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In 1987, I visited Libya as a journalist for the left-wing newspaper Direct Action. I visited Gaddafi’s bombed-out home — attacked by the United States one year earlier. In the 1980s, the Gaddafi regime came under attack from the US government because it took an anti-imperialist line and gave financial and material aid to many national liberation movements at the time.
Hidden beneath the spectacular street battles that forced Egyptian dictator Hosni Mubarak out of office was a trigger that exists in dozens of countries throughout the world — food. Or, more specifically, the lack of it. Commentators have focused on the corruption of the dictatorship, or the viral effects of the Tunisian uprising or what appears to be akin to an Arab political awakening. But the inability of the Egyptian regime to ensure a steady flow of food staples should also be viewed as a critical factor driving this seemingly spontaneous movement for freedom.
On February 22, Muammar Gaddafi boasted on state TV that the Libyan people were with him and that he was the Libyan revolution. His comments came as his dwindling army of special guards and hired mercenaries tried to drown the popular revolution in blood. AlJazeera.net reported on February 21 that civilians were strafed and bombed from helicopters and planes. Snipers with high-powered rifles fired into unarmed crowds.
An angry group of about 20 protesters held a snap action for refugee rights on February 18 outside the Perth office of the Department of Immigration and Citizenship (DIAC). During the protest, Refugee Rights Action Network (RRAN) members covered the DIAC sign with a new message that proclaimed it “the department of child abuse”. The protesters called for the Australian government to respect the human rights of refugees and put an end to mandatory detention of asylum seekers' children. Several activists held up signs saying “shame”.
More than 100,000 protesters packed Pearl Roundabout in Bahrain's capital, Manama, on February 22, demanding an end to the regime of King Hamad bin Isa al-Khalifa. Protester Muhammad Abdullah told The New York Times: “This is the first time in the history of Bahrain that the majority of people, of Bahraini people, got together with one message: this regime must fall.” If the Khalifa family — which has ruled the tiny island nation for 200 years — falls, it could have major implications for the region and world politics.
The Refugee Action Coalition in Sydney has obtained a letter, reprinted below, which was written to the immigration department 40 days after the Christmas Island disaster, by survivors. RAC has welcomed the subsequent government decision to release Seena, the nine-year-old orphaned Iranian boy (and the family that is caring for him), and two other orphaned survivors, but says all survivors must be released. * * * In the Name of God the Compassionate, the Merciful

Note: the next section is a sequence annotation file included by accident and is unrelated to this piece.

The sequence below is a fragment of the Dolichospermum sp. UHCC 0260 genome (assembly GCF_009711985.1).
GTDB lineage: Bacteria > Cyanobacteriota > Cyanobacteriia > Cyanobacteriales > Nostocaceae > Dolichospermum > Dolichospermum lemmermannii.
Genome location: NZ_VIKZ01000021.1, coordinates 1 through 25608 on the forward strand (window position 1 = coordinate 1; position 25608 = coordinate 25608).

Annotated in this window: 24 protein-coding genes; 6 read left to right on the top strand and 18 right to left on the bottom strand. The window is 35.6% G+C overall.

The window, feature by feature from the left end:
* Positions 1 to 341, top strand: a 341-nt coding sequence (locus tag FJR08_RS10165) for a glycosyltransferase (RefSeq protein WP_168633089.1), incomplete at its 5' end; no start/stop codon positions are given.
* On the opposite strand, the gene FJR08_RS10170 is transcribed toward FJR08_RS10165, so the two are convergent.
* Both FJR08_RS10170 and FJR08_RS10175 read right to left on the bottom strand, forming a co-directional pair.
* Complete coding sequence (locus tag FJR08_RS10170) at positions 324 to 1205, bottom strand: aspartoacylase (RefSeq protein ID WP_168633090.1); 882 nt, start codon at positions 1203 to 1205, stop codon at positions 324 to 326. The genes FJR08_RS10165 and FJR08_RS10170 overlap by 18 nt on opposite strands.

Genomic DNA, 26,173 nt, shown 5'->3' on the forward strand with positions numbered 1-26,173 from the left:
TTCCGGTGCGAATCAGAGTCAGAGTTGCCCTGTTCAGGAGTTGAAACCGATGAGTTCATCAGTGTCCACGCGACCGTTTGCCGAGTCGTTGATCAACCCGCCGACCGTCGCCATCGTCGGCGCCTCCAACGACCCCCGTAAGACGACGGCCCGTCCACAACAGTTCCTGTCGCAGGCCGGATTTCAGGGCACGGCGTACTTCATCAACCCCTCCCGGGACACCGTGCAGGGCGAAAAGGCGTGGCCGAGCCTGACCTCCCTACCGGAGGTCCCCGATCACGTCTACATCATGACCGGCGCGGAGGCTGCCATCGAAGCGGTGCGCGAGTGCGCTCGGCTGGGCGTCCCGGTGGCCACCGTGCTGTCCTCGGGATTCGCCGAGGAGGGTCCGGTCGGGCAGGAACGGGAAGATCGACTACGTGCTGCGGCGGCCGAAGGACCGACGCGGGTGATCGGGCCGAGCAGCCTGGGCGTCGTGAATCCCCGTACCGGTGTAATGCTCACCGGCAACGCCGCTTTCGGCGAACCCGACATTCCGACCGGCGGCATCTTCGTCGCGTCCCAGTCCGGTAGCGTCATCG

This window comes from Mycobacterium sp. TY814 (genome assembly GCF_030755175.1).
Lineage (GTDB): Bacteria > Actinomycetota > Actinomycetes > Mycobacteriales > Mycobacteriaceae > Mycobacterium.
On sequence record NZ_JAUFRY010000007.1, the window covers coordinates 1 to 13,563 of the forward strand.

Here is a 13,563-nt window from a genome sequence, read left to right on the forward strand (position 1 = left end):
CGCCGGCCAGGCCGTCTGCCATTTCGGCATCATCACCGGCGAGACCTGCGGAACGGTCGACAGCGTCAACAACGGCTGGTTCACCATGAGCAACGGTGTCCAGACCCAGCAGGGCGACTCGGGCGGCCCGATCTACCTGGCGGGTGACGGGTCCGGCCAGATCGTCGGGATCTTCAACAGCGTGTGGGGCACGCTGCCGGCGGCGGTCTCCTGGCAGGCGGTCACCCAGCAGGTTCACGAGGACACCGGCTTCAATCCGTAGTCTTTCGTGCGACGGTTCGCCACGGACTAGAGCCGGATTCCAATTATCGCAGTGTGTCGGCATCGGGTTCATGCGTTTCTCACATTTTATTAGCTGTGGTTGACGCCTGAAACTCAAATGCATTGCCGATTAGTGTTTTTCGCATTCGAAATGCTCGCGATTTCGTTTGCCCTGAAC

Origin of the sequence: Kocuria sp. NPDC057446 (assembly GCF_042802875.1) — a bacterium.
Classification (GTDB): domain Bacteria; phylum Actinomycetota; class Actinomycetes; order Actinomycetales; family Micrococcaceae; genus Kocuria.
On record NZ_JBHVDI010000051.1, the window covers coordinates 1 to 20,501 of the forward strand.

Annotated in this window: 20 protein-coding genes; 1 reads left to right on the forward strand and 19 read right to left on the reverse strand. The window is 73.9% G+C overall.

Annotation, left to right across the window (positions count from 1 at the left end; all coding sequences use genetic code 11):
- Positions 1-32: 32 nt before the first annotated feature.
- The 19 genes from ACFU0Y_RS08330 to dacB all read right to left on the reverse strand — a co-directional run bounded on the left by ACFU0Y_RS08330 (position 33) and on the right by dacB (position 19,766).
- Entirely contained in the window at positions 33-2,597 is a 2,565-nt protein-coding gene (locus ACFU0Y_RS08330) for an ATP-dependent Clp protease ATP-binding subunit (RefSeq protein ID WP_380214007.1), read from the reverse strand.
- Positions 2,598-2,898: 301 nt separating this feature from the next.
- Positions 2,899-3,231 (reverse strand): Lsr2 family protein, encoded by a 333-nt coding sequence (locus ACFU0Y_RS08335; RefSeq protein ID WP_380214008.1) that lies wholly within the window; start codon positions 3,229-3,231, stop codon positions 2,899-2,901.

With revolts taking place in 15 countries across the Arab world, those with stakes in maintaining the status quo — especially the United States — are getting worried. From Morocco all the way to Iran, people are standing up for their long-denied rights. See also: Libya: Western-backed ruler turns on the people Libya: From nationalism to neoliberalism Bahrain: 'The regime must fall'
Refugees pose no threat. They are simply people seeking refuge from wars, poverty, exploitation and/or dangerous climate change. Many come for a better life, for themselves and their families. The rich countries, and the imperialist system of war and exploitation over which they preside, create refugees. Yet instead of helping those forced to seek asylum, they criminalise them.
A History of Now Asian Dub Foundation www.asiandubfoundation.com The artwork for A History of Now, the new album from Asian Dub Foundation (ADF), is a set of iPhone apps. But instead of Apple’s tame applications, the band of British-born Indian genre benders have invented their own parodies. A typical one, named “Instigator”, features a burning bottle and the instruction: “Stuck for a weapon while protesting against government cuts? Let ‘Instigator’ turn your phone into an instant Molotov cocktail!”
I met Ali (not his real name) on my third visit to the children’s detention centre at the Melbourne Immigration Transit Authority (MITA) in Broadmeadows. Ali is a 16-year-old artist from Afghanistan. He has been held in Australian detention for five months — three months on Christmas Island and two months in Broadmeadows.

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